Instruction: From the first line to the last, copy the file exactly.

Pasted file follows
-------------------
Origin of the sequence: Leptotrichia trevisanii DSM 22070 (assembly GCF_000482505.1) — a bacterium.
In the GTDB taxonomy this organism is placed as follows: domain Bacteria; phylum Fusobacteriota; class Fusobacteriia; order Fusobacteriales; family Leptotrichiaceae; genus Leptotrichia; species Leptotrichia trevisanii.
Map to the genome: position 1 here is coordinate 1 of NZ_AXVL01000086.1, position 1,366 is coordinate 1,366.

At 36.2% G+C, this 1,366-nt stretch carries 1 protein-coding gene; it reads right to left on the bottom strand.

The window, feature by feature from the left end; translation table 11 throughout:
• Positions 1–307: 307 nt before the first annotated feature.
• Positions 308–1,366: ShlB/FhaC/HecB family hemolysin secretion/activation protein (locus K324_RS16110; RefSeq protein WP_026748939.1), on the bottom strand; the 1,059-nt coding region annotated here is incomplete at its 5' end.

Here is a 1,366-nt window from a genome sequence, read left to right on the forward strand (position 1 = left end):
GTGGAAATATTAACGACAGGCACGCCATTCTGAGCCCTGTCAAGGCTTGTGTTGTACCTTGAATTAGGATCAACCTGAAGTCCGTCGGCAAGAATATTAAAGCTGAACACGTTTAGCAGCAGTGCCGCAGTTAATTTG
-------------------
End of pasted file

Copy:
Origin of the sequence: Leptotrichia trevisanii DSM 22070 (assembly GCF_000482505.1) — a bacterium.
In the GTDB taxonomy this organism is placed as follows: domain Bacteria; phylum Fusobacteriota; class Fusobacteriia; order Fusobacteriales; family Leptotrichiaceae; genus Leptotrichia; species Leptotrichia trevisanii.
Map to the genome: position 1 here is coordinate 1 of NZ_AXVL01000086.1, position 1,366 is coordinate 1,366.

At 36.2% G+C, this 1,366-nt stretch carries 1 protein-coding gene; it reads right to left on the bottom strand.

The window, feature by feature from the left end; translation table 11 throughout:
• Positions 1–307: 307 nt before the first annotated feature.
• Positions 308–1,366: ShlB/FhaC/HecB family hemolysin secretion/activation protein (locus K324_RS16110; RefSeq protein WP_026748939.1), on the bottom strand; the 1,059-nt coding region annotated here is incomplete at its 5' end.

Here is a 1,366-nt window from a genome sequence, read left to right on the forward strand (position 1 = left end):
GTGGAAATATTAACGACAGGCACGCCATTCTGAGCCCTGTCAAGGCTTGTGTTGTACCTTGAATTAGGATCAACCTGAAGTCCGTCGGCAAGAATATTAAAGCTGAACACGTTTAGCAGCAGTGCCGCAGTTAATTTG